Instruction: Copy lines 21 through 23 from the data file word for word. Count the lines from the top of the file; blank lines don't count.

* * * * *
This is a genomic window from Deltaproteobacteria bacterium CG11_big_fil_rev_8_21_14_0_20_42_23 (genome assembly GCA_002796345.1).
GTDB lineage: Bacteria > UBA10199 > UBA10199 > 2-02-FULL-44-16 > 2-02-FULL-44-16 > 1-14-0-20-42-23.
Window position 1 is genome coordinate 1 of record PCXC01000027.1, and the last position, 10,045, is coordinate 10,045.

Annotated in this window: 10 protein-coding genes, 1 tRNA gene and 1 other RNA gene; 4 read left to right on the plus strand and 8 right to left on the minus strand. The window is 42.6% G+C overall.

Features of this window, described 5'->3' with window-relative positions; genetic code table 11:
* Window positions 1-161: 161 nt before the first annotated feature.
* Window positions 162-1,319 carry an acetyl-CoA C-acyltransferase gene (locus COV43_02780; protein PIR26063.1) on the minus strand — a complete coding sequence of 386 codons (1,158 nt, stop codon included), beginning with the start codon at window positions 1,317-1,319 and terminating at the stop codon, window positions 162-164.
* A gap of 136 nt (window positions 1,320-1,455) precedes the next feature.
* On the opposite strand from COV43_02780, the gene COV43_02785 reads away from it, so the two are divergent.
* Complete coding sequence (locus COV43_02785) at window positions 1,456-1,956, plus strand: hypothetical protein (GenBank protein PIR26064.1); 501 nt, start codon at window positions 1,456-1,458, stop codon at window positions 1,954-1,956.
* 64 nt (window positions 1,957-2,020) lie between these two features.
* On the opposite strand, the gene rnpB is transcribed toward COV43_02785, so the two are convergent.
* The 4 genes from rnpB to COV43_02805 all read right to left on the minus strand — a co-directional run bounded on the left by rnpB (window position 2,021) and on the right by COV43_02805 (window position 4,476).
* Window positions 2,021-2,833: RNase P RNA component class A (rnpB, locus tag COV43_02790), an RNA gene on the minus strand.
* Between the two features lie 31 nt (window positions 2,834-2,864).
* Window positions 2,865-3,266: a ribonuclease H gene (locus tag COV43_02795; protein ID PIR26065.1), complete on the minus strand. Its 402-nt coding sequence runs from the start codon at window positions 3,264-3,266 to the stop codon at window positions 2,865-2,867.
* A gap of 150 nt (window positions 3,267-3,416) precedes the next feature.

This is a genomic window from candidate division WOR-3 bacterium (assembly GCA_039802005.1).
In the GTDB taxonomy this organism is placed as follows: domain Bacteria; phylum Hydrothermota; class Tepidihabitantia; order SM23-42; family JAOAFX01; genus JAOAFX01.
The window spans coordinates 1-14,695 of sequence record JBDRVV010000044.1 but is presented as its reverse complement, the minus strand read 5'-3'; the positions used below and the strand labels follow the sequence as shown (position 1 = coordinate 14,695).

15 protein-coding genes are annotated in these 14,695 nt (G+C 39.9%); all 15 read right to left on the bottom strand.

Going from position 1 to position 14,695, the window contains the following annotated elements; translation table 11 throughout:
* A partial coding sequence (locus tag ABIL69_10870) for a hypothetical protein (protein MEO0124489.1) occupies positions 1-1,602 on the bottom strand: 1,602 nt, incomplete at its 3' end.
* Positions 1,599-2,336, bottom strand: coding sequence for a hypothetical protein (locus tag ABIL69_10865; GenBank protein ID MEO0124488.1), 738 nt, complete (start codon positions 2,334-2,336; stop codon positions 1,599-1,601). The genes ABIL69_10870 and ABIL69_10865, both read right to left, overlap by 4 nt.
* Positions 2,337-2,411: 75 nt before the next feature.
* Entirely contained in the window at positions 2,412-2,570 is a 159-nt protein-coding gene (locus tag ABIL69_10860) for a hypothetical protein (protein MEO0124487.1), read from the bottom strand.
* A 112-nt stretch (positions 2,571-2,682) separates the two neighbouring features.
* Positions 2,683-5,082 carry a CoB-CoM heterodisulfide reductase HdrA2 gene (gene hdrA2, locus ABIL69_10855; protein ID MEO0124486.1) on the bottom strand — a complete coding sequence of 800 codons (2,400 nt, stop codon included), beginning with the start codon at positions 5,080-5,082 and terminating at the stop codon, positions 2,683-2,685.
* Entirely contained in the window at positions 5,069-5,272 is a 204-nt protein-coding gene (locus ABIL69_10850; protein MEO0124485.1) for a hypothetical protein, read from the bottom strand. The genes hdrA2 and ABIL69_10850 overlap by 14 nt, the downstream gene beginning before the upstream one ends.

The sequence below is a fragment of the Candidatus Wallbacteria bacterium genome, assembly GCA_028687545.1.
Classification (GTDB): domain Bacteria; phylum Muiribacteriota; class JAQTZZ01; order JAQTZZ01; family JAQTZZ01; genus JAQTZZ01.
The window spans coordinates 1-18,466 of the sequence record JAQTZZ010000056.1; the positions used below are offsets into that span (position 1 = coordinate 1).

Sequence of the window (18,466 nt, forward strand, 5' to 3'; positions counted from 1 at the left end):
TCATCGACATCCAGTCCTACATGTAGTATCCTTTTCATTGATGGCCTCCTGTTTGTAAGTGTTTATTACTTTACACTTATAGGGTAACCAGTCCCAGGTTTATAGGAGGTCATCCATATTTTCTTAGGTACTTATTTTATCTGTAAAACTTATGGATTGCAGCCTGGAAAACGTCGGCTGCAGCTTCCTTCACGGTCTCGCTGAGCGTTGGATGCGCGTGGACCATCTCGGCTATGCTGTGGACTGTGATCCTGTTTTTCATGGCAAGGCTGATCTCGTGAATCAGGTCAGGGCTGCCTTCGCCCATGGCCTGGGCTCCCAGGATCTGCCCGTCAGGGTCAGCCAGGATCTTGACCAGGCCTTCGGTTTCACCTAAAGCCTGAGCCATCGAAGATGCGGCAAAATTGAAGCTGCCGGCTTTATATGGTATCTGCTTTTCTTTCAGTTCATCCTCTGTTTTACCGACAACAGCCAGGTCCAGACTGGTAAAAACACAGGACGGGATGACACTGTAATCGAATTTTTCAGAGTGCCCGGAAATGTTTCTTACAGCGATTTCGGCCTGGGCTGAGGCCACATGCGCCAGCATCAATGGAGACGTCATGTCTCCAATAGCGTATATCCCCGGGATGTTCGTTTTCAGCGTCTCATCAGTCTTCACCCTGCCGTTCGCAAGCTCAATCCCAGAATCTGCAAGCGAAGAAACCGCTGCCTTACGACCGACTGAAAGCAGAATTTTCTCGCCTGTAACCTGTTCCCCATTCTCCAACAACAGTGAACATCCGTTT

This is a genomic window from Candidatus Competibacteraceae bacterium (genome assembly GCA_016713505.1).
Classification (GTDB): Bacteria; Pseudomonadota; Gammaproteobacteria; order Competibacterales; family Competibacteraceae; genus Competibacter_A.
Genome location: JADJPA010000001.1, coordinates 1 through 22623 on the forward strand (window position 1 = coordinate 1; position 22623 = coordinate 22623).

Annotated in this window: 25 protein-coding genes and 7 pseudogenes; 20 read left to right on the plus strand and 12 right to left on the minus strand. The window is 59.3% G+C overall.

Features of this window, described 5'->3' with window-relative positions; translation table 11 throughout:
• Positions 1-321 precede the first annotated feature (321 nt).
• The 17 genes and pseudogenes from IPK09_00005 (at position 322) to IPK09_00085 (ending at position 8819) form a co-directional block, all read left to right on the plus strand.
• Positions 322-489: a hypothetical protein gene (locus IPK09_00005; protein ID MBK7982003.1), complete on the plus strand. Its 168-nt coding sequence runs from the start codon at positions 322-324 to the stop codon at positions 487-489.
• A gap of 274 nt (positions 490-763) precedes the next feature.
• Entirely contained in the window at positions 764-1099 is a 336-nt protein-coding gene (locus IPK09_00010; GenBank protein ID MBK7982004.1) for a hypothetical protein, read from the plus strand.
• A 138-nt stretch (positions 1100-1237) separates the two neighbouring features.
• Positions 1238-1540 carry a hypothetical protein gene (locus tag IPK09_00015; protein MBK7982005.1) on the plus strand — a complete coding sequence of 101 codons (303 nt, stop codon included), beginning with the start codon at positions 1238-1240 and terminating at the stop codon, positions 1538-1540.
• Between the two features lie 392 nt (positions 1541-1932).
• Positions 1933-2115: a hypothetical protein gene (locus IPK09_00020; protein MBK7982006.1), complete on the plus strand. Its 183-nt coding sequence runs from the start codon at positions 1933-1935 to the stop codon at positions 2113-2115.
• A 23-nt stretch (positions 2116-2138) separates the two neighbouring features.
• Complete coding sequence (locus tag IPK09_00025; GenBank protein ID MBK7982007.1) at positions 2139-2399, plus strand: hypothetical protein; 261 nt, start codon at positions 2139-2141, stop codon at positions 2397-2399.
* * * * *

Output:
15 protein-coding genes are annotated in these 14,695 nt (G+C 39.9%); all 15 read right to left on the bottom strand.

Going from position 1 to position 14,695, the window contains the following annotated elements; translation table 11 throughout:
* A partial coding sequence (locus tag ABIL69_10870) for a hypothetical protein (protein MEO0124489.1) occupies positions 1-1,602 on the bottom strand: 1,602 nt, incomplete at its 3' end.